Research indicates that most people tend to scan website copy rather than read it. This is due to our short attention spans, limited time, digital information overload and small screens on mobile devices.
It’s almost like a scent trail as people look for things that tell them they’re in the right place and to keep going, or they’re not and they should leave. People quickly skim through content to identify key points, headings, subheads and any visually emphasised elements (like bullet points, bold text and images) to determine whether the content is relevant to their needs before investing more time reading it.
When a visitor’s eyes fixate on something, this has a huge impact on whether the visitor stays on your site and buys from you or leaves without making a purchase. This is why the words you use on your site are so critical. Visitors may not read every word on your website, but the words they do read are very, very important.
Therefore, you should choose every word that appears on your website carefully because they can have a big impact — either positive or negative — on users’ behaviour while on your site.
Here are a few examples of the effects that words have had on our some of our e-commerce clients’ conversion rates and sales.
An American lingerie company sells small cup bras for petite ladies. They identified their unique selling proposition (USP) as designing “Perfectly fitted bras for ladies with small cup sizes.” They believed this benefit would appeal to their target audience who often struggled to find the right size bra.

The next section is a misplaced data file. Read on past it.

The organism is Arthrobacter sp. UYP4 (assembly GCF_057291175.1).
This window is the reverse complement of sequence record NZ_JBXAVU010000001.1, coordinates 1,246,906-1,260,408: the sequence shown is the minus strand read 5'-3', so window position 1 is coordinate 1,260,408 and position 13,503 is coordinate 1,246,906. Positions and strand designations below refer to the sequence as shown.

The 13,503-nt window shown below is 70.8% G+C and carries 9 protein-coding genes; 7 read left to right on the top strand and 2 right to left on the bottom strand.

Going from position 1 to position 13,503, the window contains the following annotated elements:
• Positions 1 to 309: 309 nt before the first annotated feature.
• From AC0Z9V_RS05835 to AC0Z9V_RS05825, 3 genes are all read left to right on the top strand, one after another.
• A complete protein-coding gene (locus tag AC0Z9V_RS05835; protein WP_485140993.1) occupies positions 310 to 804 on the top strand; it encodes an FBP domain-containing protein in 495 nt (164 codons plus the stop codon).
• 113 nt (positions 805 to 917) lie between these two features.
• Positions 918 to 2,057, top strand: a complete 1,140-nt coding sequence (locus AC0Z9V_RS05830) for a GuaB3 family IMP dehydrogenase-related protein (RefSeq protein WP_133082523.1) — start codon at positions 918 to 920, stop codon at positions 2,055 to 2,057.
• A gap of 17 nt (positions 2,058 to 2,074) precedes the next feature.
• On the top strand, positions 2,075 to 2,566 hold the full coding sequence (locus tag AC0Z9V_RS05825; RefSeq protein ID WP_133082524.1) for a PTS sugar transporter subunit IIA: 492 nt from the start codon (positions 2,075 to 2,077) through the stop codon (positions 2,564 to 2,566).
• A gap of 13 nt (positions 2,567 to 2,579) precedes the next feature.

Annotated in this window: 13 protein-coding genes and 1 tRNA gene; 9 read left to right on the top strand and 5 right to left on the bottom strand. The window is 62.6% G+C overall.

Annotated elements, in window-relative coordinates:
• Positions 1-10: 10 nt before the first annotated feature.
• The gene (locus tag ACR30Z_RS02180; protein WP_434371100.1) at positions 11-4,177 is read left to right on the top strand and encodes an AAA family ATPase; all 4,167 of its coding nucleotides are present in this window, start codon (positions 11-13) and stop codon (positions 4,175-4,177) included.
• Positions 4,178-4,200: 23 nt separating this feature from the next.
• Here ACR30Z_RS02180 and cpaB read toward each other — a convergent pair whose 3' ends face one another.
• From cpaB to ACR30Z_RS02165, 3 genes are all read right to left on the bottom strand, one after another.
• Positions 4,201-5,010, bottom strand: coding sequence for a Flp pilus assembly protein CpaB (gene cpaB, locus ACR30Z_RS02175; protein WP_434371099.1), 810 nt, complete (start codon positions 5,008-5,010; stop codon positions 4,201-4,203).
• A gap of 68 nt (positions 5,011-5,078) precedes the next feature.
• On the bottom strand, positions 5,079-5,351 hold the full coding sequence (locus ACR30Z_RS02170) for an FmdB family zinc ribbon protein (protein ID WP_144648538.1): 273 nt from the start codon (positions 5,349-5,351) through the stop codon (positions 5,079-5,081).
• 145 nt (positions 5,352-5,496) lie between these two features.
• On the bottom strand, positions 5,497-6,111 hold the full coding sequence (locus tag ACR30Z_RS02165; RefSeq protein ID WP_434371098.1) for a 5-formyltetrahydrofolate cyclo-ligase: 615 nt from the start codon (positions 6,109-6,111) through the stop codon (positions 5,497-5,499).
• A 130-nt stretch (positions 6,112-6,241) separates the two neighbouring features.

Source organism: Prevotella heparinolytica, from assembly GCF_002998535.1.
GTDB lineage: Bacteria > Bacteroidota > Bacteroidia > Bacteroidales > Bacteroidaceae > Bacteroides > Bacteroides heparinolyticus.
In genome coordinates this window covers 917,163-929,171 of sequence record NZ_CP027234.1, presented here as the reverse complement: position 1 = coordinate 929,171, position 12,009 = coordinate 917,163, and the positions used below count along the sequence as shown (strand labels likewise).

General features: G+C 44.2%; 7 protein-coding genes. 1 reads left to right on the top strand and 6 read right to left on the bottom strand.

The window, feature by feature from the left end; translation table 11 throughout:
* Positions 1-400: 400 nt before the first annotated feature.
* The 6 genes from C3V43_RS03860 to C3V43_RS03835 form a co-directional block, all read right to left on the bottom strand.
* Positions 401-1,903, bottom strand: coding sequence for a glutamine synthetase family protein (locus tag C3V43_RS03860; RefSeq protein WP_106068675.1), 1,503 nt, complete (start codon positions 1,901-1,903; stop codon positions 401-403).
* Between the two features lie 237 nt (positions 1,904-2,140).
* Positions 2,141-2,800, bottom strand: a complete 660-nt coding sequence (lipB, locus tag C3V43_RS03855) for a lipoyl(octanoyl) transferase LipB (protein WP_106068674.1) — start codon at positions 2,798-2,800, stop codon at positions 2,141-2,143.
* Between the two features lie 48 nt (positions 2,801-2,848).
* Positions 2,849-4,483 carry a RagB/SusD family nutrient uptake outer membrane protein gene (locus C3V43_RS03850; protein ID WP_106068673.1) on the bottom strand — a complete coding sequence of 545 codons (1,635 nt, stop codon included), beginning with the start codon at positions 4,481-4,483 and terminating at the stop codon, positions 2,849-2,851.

When performing customer research, we asked them the question: How did this product make you feel? One respondent said that it “made me feel like a woman again.” This was emotive, powerful and cut straight to the value these bras deliver to customers. We concluded that this powerful emotional statement is the company’s real USP so we designed a test with two different headlines: the control headline that stressed “perfectly fitted bras” and an alternate headline that stressed “feel like a woman again.”
The new headline significantly outperformed the control headline, increasing conversion rates by about nine percent. The company was so pleased with this that they used this new strap line across all their marketing materials and shop fronts. This is a great example of the power that words can have on consumer behaviour.
A global anti-virus software provider sells software to both businesses and consumers. The product detail pages targeting consumers mainly featured technical jargon about the software’s features. Our research, however, discovered that consumers had a hard time understanding this jargon and were leaving the pages without purchasing software.
This is known as the curse of knowledge. It’s a cognitive bias that occurs when we assume that others we’re communicating with have a similar depth of knowledge about a topic that we do.
Based on this insight, we distilled what we believed customers were looking for when making anti-virus software buying decisions. It came down to two things: Authoritative endorsements and social proof. So we designed a test with new copy on the product detail page that said: “Award winning protection. Trusted by millions around the world” as an authoritative endorsement and listed the award logos. We also included testimonials from satisfied customers as social proof.